The common European framework of reference for languages: Should Pacific and Pacific Rim countries get on board the bandwagon?
Crombie, W. (2010). The common European framework of reference for languages: Should Pacific and Pacific Rim countries get on board the bandwagon? He Puna Korero: Journal of Maori and Pacific Development, 11(1), 3-18.
Permanent Research Commons link: http://hdl.handle.net/10289/6144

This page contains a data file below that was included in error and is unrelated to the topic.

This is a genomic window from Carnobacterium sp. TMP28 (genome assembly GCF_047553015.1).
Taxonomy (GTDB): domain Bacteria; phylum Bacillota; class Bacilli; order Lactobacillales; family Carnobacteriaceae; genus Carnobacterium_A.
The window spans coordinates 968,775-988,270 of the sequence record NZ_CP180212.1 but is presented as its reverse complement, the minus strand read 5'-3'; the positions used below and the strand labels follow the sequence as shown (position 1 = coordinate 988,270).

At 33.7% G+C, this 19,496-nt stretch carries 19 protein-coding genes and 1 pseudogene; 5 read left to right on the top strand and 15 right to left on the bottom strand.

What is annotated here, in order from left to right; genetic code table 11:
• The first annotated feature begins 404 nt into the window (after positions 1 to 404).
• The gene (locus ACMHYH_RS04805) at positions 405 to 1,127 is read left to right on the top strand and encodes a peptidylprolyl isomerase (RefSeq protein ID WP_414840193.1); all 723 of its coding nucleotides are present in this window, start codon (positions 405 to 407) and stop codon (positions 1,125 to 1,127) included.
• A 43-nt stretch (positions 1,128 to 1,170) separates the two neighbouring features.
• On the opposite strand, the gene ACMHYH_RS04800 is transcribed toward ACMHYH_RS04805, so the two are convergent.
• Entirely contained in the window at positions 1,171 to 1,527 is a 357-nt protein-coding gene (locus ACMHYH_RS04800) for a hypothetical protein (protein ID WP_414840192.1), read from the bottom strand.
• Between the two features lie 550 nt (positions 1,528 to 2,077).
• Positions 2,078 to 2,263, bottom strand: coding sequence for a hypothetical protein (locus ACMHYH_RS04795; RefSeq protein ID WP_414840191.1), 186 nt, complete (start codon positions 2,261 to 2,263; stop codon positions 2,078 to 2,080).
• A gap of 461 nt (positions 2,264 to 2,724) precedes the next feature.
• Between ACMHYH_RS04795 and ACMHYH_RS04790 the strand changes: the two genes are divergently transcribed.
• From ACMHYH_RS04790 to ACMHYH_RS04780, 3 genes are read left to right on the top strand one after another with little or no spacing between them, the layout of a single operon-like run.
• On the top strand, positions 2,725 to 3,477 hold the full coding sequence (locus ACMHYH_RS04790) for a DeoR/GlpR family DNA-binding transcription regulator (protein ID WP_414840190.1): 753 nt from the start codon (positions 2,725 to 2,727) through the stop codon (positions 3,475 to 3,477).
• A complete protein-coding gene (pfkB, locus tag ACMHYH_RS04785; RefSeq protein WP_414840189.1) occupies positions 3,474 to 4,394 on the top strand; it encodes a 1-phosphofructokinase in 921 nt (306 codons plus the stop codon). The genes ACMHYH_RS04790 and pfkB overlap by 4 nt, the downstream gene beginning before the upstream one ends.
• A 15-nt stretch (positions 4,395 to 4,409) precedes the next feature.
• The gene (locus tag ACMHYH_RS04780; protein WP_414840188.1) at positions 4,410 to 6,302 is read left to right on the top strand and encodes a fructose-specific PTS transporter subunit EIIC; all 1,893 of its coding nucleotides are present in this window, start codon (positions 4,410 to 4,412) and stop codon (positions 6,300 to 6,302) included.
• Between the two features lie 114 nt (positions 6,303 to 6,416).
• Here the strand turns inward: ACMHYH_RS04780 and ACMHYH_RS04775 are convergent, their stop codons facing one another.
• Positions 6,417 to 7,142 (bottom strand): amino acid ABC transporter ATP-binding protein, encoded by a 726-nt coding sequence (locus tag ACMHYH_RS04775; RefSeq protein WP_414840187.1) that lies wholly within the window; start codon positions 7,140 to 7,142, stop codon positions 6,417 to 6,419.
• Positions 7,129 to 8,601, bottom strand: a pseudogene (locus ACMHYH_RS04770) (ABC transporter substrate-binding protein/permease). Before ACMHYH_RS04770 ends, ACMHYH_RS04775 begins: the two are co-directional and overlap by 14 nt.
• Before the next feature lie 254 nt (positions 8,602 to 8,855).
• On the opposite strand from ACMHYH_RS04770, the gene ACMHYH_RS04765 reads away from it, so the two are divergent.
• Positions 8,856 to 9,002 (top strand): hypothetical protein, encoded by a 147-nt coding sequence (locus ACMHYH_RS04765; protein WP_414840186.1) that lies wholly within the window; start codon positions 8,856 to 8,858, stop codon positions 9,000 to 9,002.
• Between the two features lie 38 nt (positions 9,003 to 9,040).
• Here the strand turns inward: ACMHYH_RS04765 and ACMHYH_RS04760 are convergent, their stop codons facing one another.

For many bureaucrats, the Common European Framework of Reference for Languages (CEFR) has an almost irresistible appeal. All that users have to do, apparently, is read its approximately 200 pages (plus appendices) and they will "find . . . all [they] need to describe [their] objectives, methods and products" (Council of Europe (CoE), p. xii). Having done that, they will be in a position to "overcome the barriers to communication . . . arising from . . . different educational systems" and "facilitate . . . mobility through . . . mutual recognition of qualifications" (p. 1). The CEFR has some very influential advocates, both within and outside of Europe. Investment in it is extensive in some areas of the world. It emerges out of an organisation whose ethical credentials are beyond question, one that has been responsible for some interesting innovations in the area of language education. In such a context, it is not surprising that many countries outside of Europe, including Pacific and Pacific Rim countries, are developing an interest in it. On the basis of a close reading of the CEFR, this article concludes that it has considerably less to offer than it claims and, therefore, advises language educators in Pacific and Pacific Rim countries, particularly those involved in the teaching of indigenous languages, to be extremely cautious about adopting the approaches it recommends too readily.
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